Each of the 10 factors is presented to the student with a yes or no option. If the factor contributed to the incident, additional options are presented to better explain the contributor(s). For example, if patient factors contributed to the event, the student identifies all the patient information that was not available and/or not accessed. The contributing factors and options can be found in Supplemental Digital Content Table 2 (available at: https://links.lww.com/NE/B71). The 10-factor framework has allowed us to better categorize, organize, and analyze the wide array of contributing factors that are known to contribute to medication incidents.

The Recommendations section, which encourages reflection on the incident and reinforcement of safe medication practices, was reworded to link more closely with the 10 contributing factors. The student is asked how to prevent this incident from happening again. The Recommendations section from the incident reporting form can be found in Supplemental Digital Content Table 3 (available at: https://links.lww.com/NE/B72).

Our policies were summarized into job aids referred to as standard operating procedures (SOPs). The SOPs outline the expected steps in the medication administration process and the role of the student and the clinical instructor in the process (see Supplemental Digital Content Table 4, available at: https://links.lww.com/NE/B73). In years 1, 2 and 3, students are supervised at every step of the process by the clinical instructor, and only 2 to 4 students give medications on a clinical day. The expectations for students not administering medications are also outlined in the SOPs and they prepare as if they will be giving medications. The precepted student (year 4) is supervised by the preceptor until deemed competent before preparing medications independently.

Although we track 3 types of medication incidents, the purpose of this article is to focus on our near-miss incident reports. This addresses a gap since most of the current literature is focused on nursing student errors.3 Near-miss reporting by nursing students requires an investment of time by the students and clinical instructors who guide them. It also requires faculty time to analyze the information. The usefulness of near-miss reporting by nursing students has not been described in the literature.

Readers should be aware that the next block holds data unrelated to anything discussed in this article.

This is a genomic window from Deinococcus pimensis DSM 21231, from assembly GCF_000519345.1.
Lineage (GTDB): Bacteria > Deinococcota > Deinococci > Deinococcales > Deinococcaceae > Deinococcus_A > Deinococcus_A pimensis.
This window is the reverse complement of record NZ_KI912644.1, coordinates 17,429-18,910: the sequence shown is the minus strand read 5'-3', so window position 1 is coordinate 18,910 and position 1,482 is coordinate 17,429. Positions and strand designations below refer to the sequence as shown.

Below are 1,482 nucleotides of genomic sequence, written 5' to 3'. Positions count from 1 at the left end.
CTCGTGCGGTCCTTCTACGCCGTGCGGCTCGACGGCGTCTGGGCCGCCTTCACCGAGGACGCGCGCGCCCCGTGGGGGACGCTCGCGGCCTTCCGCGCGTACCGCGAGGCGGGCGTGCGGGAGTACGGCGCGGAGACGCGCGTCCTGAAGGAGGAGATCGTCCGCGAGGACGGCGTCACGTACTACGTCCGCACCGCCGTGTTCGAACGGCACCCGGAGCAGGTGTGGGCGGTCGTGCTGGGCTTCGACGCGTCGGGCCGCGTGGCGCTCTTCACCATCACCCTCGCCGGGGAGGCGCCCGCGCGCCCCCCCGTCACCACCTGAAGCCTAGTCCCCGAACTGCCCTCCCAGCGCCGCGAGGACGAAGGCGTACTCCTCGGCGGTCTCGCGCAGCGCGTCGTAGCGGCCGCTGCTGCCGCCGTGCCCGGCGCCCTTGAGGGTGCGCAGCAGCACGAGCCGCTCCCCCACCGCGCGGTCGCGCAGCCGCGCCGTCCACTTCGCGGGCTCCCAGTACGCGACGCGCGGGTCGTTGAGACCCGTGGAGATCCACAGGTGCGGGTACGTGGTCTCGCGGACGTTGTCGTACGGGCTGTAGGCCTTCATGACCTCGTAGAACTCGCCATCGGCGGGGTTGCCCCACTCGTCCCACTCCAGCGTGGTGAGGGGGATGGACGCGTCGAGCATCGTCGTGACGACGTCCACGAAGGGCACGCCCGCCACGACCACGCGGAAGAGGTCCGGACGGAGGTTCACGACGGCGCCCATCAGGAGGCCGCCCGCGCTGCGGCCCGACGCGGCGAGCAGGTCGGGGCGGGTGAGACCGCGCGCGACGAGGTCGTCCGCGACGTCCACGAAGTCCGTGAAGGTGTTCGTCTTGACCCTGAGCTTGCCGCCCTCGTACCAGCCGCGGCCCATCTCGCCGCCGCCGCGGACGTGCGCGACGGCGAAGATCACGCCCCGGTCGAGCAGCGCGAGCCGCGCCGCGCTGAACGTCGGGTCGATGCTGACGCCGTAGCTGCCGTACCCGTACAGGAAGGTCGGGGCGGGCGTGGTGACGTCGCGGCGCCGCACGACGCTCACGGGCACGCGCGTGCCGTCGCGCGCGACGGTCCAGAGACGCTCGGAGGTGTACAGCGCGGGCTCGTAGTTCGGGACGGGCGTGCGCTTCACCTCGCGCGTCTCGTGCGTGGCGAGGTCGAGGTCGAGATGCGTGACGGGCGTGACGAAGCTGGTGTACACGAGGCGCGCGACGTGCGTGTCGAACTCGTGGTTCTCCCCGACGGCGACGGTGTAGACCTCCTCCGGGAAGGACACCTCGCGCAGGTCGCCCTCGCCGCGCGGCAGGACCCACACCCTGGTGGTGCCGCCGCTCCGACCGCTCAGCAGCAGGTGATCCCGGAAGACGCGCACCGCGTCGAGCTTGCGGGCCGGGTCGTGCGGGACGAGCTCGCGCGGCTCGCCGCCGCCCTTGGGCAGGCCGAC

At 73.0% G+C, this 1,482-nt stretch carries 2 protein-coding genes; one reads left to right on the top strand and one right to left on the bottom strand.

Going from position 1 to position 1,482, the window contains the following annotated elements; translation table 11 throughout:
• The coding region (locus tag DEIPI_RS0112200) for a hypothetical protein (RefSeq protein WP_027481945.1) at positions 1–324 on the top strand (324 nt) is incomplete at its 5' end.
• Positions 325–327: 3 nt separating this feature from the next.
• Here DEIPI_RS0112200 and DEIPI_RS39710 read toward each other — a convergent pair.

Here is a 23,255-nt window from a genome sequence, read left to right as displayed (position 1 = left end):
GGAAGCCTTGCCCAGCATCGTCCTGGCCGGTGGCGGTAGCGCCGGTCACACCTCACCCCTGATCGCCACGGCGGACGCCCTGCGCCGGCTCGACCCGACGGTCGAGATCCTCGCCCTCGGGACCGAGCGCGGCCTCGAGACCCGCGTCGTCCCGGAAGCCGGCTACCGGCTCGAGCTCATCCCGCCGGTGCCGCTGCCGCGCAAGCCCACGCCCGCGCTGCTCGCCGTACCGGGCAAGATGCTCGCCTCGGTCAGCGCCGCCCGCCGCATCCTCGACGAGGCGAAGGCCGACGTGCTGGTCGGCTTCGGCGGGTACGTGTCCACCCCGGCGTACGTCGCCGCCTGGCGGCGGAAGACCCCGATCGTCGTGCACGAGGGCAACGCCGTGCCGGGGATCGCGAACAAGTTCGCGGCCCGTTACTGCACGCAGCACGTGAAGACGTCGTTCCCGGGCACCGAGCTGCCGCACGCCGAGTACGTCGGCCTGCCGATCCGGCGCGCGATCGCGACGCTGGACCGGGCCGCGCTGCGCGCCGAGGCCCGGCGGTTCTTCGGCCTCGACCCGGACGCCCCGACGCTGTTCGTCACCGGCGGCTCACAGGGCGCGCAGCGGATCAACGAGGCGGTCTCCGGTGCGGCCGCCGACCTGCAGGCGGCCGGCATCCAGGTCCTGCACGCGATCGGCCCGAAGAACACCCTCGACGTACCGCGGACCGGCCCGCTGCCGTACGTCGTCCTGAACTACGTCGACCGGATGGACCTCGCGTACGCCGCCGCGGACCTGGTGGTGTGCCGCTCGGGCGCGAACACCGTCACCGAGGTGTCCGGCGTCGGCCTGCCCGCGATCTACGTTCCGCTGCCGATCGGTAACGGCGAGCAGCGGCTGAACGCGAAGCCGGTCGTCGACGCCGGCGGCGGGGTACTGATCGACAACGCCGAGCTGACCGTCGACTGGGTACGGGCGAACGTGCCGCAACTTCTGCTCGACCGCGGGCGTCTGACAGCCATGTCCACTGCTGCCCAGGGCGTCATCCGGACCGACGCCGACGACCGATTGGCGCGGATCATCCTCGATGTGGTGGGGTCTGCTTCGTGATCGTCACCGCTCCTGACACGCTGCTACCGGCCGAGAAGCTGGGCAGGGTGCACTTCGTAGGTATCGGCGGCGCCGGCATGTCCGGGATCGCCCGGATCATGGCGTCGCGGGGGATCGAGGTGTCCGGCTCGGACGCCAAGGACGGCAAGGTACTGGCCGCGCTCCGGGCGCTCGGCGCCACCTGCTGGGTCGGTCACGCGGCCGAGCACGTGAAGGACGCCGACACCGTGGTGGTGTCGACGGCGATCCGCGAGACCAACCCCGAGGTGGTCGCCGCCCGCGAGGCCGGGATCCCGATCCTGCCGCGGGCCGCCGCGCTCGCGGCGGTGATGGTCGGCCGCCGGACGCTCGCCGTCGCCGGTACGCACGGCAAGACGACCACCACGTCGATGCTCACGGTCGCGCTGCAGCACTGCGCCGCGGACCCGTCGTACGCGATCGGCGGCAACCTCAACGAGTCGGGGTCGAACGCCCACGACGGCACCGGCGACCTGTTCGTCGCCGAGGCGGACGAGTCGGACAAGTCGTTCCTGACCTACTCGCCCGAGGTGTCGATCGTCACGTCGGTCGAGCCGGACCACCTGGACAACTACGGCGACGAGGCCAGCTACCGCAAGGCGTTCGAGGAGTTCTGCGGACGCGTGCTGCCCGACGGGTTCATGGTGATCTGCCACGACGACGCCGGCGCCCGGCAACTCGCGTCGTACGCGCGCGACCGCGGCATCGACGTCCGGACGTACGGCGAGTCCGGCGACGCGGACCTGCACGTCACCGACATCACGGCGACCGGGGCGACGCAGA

Reason11 describes a near miss as “any event that could have had bad consequences but did not” and therefore refers to them as “free lessons.”(pp118-119) They are viewed by safety experts as positive events (good catches) since the error was interrupted and the negative consequences averted. Reason explains that near-miss incidents range from benign events (eg, student chooses wrong medication but corrects error immediately) to potentially catastrophic (eg, student prepares insulin dose 10 times ordered dose). These incidents can be caught (and therefore prevented) by backup systems (eg, independent double checks) and the actions of individuals or the team. He emphasizes that analyzing near-miss events can work like vaccines to mobilize the system to prevent a more serious occurrence in the future.

The aim of this QI project was to analyze near-miss incident reports submitted by nursing students to understand the types of incidents and their contributing factors. We wanted to determine whether our SOPs were successful as a defense in catching the errors before they reached the patient. In addition, we wanted guidance on improvements that could be made in both theory and laboratory/simulation content on medication administration. Lastly, we wanted to know whether our incident reporting system could be improved.

Methods

Design, Setting, and Sample

This project was approved by the Research Ethics Board as quality assurance/QI at the home university of the researchers. Constructivist learning theory, requiring the active participation in incident reporting by the student, guided our approach.12 Each student was encouraged to actively engage in identifying and reporting near misses. This demonstrated their knowledge, skill, and attitude about the importance of reporting and how to effectively report, and included their insights on how to prevent this type of incident from happening again.

The project took place in a 4-year baccalaureate nursing program at a university located in southwestern Ontario with approximately 900 nursing students. At the time of this project, students in first year were not administering medications, so the eligible sample was approximately 780 students each year. Education on the incident reporting system and importance of reporting near misses was provided to clinical instructors and students by the program's clinical coordinators in meetings and posted online. Participation in the reporting of a near miss was voluntary but encouraged by the coordinators and clinical instructors. Three years of near-miss incidents were analyzed and examined by incident description, incident type, and contributing factors using the 10-factor framework.

Analysis

Data were downloaded from an electronic survey and analyzed using SPSS version 2613 and Microsoft Excel. Before data analysis, the data were explored for accuracy of entries and missing data. All identifiers were removed. The number of near-miss reports filed by students in the second, third, and fourth years from 2017 to 2020 was examined. Descriptive statistics of the number of incident types and contributing factors were summarized.

A Pareto chart was created to analyze and display incident types. According to the Pareto principle (80/20 rule), roughly 80% of the effect comes from 20% of the causes.14 This chart arranges incident types in order of frequency (highest to lowest) and identifies the ones occurring in 80% of incidents. These are referred to as the vital few. The remaining types (20% of incidents) are called the useful many. To analyze the contributing factors, a fishbone diagram using the 10-factor framework was created to illustrate the many causes that contributed to near misses and help us to focus on areas that need attention.14